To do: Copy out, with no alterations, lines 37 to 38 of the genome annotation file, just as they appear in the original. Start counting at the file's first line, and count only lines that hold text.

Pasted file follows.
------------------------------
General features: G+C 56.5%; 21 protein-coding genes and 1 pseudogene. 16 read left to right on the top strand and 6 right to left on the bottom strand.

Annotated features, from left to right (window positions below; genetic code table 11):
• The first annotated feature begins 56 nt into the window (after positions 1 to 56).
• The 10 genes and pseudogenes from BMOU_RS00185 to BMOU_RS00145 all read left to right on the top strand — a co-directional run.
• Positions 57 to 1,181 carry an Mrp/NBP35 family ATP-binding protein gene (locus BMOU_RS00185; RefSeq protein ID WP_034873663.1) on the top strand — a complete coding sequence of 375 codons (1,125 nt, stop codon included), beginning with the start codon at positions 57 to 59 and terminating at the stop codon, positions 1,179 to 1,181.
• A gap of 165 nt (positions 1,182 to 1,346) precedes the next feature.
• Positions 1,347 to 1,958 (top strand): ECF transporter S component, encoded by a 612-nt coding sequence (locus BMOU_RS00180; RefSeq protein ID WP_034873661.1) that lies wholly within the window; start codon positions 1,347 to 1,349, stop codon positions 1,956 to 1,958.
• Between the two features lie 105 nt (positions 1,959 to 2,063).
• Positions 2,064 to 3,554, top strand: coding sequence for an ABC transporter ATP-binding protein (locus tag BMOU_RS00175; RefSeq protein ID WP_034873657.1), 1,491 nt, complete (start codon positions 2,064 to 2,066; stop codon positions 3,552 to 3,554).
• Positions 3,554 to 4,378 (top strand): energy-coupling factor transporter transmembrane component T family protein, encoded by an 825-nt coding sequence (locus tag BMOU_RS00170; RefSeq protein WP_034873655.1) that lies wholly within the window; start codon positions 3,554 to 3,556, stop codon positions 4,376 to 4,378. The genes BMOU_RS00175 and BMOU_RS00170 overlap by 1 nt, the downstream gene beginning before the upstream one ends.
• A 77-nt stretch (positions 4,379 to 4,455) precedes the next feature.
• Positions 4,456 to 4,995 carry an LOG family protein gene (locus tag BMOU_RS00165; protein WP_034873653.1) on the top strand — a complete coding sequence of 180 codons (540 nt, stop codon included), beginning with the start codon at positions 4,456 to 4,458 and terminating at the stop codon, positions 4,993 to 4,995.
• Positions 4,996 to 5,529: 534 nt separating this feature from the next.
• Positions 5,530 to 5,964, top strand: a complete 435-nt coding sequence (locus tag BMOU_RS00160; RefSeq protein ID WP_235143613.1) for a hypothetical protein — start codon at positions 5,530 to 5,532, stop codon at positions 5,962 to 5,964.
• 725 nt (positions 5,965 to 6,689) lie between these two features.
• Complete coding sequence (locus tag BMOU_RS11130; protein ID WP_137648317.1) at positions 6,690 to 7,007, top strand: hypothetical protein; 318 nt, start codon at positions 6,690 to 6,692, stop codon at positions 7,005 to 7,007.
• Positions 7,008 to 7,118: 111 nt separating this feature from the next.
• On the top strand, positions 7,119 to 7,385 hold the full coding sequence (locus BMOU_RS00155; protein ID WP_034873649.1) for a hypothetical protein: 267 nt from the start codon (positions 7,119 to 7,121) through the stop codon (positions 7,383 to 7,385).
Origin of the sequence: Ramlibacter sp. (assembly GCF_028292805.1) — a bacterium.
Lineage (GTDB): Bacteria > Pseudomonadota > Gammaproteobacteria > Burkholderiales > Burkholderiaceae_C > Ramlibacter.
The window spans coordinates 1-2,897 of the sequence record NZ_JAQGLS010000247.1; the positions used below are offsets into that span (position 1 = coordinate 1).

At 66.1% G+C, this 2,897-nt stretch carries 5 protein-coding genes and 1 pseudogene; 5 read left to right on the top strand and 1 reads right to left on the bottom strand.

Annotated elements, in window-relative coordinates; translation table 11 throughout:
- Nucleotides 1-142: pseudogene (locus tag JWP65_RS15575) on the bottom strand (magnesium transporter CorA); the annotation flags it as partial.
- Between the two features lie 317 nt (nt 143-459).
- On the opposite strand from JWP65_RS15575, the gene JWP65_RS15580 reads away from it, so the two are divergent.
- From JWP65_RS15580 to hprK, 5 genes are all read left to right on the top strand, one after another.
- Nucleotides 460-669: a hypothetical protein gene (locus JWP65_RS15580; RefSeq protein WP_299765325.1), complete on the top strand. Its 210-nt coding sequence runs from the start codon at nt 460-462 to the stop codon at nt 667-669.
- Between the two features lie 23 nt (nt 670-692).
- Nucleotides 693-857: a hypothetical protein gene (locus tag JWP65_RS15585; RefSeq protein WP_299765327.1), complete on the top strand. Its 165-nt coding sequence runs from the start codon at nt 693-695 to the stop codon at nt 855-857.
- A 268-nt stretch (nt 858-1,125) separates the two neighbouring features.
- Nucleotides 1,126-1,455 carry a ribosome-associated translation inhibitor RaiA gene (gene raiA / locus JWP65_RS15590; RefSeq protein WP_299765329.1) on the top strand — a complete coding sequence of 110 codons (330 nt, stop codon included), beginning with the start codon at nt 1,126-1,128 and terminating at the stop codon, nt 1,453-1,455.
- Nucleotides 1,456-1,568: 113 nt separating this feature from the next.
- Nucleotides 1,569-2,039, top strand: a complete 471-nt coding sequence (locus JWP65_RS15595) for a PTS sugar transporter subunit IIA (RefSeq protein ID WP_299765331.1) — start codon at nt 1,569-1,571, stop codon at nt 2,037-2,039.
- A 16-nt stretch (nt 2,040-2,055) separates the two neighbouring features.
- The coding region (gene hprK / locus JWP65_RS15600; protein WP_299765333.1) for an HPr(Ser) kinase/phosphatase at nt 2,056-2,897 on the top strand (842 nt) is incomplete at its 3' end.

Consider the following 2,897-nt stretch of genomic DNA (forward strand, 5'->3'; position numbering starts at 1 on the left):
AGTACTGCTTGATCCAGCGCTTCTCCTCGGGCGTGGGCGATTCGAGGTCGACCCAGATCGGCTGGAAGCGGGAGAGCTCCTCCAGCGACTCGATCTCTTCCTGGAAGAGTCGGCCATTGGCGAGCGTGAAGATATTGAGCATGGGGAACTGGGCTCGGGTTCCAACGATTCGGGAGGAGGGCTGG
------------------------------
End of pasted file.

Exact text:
Consider the following 2,897-nt stretch of genomic DNA (forward strand, 5'->3'; position numbering starts at 1 on the left):
AGTACTGCTTGATCCAGCGCTTCTCCTCGGGCGTGGGCGATTCGAGGTCGACCCAGATCGGCTGGAAGCGGGAGAGCTCCTCCAGCGACTCGATCTCTTCCTGGAAGAGTCGGCCATTGGCGAGCGTGAAGATATTGAGCATGGGGAACTGGGCTCGGGTTCCAACGATTCGGGAGGAGGGCTGG